President Joe Biden on Thursday expanded a Trump-era ban on American investments in Chinese companies that Washington believes to be associated with China’s “military-industrial complex.”
The list includes 59 companies and covers swathes of sectors from aerospace industries, to railways, to nuclear power, to oil, telecommunications and, of course, semiconductors. They might be more accurately described as “strategic firms” as opposed to merely military ones.
American investors will be banned from buying or selling publicly traded securities of these companies after Biden’s executive order comes into effect on August 2.
However, will this decision – as policymakers in Washington hope – starve the banned Chinese companies of much-needed foreign coin and prevent them from pursuing China’s technological advancement? The answer is no, it won’t.
America’s financial markets are the largest in the world and the most lucrative, but they aren’t a life-or-death sentence for many companies on this list, which for the most part are state-owned or subsidized and not exclusively dependent on direct American capital in order to pursue their goals and business activities, and the ban won’t deter third parties from investing in them.
If Chinese companies need big capital inflows, they have two safe bets to choose from: Hong Kong and Shanghai, two of the world’s largest financial centres. If they cannot list themselves in New York, then they certainly can concentrate on these locations – as many of the blacklisted firms have already done.
Take, for example, Semiconductor Manufacturing International Corp (SMIC) and China Railway Corp. Both are listed on Hong Kong’s stock exchange. China Mobile, which was initially banned by Donald Trump and has since been delisted from the New York Stock Exchange (NYSE), is preparing a $6 billion IPO in Shanghai. The US decision hasn’t stopped it reeling in capital but has had the adverse effect of steering this money away from Wall Street.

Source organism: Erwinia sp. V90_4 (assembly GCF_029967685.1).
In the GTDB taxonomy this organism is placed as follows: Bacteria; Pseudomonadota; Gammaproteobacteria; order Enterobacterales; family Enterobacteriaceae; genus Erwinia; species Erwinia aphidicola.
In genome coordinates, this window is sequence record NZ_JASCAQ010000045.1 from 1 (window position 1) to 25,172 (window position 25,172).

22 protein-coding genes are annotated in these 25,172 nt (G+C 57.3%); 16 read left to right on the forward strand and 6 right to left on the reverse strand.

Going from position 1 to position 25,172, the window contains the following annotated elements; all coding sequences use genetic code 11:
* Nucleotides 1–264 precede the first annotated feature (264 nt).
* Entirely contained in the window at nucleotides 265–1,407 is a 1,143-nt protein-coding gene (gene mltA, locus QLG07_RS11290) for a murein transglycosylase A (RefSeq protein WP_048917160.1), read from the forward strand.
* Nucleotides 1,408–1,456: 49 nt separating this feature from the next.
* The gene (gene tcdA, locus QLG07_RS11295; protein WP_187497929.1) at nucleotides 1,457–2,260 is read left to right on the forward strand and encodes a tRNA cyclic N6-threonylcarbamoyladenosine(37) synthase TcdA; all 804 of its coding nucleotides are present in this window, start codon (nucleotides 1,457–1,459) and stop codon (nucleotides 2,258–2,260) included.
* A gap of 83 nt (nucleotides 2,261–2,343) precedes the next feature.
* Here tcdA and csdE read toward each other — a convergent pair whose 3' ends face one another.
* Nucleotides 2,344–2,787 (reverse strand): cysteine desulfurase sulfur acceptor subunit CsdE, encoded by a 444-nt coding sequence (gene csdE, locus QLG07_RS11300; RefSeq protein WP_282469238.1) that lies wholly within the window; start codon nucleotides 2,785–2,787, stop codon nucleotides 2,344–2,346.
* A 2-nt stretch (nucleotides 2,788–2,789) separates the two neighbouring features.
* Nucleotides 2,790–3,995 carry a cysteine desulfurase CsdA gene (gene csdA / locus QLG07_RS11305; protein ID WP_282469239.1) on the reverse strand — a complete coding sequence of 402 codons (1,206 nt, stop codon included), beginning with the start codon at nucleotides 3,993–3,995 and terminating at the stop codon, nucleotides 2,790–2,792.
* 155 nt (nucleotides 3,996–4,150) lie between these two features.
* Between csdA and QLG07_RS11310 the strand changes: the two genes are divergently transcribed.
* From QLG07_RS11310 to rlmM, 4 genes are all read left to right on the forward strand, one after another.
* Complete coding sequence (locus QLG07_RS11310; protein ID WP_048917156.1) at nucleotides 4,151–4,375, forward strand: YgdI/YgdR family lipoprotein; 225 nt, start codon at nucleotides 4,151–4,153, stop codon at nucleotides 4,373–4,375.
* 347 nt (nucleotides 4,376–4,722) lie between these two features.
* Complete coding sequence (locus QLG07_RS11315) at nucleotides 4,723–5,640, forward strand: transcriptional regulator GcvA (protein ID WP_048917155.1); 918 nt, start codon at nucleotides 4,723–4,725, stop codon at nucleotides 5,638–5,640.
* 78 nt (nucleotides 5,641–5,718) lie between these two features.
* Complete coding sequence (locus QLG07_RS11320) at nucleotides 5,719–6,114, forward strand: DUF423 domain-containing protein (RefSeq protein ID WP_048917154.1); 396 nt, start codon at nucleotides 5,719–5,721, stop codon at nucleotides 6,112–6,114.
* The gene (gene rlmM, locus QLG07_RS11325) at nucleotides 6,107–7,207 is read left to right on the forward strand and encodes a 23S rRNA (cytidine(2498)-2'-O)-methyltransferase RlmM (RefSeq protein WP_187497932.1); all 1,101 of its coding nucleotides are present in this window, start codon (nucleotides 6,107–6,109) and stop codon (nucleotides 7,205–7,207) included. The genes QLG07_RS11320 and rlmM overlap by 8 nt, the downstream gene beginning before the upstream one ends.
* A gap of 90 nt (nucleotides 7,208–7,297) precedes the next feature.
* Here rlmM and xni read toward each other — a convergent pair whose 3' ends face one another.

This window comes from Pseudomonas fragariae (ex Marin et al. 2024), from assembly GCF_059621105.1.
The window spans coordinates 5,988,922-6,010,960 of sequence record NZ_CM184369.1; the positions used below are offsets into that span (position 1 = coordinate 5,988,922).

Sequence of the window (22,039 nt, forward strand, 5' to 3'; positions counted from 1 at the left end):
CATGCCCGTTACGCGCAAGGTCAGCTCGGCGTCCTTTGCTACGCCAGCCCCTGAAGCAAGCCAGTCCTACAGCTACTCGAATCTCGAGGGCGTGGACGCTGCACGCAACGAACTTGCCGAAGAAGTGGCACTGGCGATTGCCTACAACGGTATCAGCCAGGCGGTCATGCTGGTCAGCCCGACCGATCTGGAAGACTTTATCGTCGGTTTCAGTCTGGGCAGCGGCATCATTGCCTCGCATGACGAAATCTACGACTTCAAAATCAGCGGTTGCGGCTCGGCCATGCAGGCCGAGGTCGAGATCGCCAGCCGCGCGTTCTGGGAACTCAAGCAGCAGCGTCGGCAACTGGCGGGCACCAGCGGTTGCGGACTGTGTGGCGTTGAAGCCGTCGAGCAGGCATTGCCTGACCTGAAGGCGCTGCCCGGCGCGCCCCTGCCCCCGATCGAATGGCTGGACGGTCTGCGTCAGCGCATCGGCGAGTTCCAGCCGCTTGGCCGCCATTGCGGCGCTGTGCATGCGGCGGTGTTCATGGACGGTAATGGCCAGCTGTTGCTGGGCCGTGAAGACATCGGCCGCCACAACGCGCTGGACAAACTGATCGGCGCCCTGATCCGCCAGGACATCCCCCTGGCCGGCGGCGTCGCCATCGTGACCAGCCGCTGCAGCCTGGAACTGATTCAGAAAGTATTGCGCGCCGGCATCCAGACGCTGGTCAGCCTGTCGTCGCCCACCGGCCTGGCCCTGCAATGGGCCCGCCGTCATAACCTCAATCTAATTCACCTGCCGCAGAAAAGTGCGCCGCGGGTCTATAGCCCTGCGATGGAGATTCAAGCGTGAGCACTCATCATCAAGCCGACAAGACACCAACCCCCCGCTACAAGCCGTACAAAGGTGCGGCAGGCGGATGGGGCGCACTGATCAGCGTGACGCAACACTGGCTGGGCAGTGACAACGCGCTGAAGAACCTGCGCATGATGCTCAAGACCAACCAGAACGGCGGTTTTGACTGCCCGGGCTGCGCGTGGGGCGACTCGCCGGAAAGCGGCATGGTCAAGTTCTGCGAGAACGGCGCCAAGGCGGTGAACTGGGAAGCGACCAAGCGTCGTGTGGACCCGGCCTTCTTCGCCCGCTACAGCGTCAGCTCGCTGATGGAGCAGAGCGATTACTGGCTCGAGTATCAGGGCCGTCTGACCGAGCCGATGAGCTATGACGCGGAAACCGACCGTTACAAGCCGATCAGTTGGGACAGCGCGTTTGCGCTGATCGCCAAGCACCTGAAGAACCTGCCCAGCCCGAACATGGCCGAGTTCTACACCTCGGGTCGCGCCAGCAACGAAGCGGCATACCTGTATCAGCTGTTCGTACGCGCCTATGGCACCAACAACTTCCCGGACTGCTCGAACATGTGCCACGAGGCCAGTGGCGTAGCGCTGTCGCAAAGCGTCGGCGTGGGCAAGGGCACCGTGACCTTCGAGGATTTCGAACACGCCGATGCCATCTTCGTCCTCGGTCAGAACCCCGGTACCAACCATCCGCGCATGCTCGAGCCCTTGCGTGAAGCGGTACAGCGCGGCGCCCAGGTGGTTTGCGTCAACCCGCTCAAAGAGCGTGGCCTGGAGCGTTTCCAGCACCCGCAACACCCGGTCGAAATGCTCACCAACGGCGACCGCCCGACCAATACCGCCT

And that is very much the reality the Biden administration is up against. There are few actual means they can use to stop global capital pouring into China, which in 2020 became (even if temporarily) the largest destination for foreign direct investment in the world.
International confidence in China’s markets is strong, which has also led to capital in the form of bonds to smash down the doors so uncontrollably that it’s contributing to an increasingly surging yuan. In this case, even if Americans cannot directly invest in these firms anymore, arguably, indirectly they still do, as they are supplementing China’s financial system and markets irreversibly, illustrating how such measures in practice have very little impact.
Take, for example, Hangzhou Hikvision; a security camera and surveillance firm that is one of the most restricted companies now in the US alongside Huawei. It was on the first investment ban under Trump, adding to its presence on the commerce department entity list and federal government procurement bans already put in place. Its stock price on Shenzhen Stock Exchange (SZSE) is currently more than double that of the previous year, as the Covid-19 pandemic has caused demand for thermal sensitive cameras to surge worldwide. This means that the company isn’t dependent on American capital to grow, invest and research. Huawei may be a lesson in how the US can exploit sensitive elements of the supply chain they dominate to damage companies, but the investment path does not have teeth.
In this case, whilst the Biden administration wants to try and slow down China’s technological development with this latest ban, the effect is negligent. All this manages to achieve in practice is to strengthen China’s own financial centre prospects by lulling third-party capital away from New York City and into Shanghai and Hong Kong.
This effectively isolates America and makes its global scope smaller. Whilst the Dow Jones, S&P 500 and the like are behemoths, what happens when the Shanghai Composite matures over the years and grows? It’s had a bumpy ride with some market bubbles in the past, but its trend is on the up. This all goes to show that these are short-sighted decisions and they don’t constitute a long-term strategy to maintain American technological dominance.
Hysteria over China and desperation to appear tough is not a substitute for staying on top.
Think your friends would be interested? Share this story!
The statements, views and opinions expressed in this column are solely those of the author and do not necessarily represent those of RT.
© 2021, paradox. All rights reserved.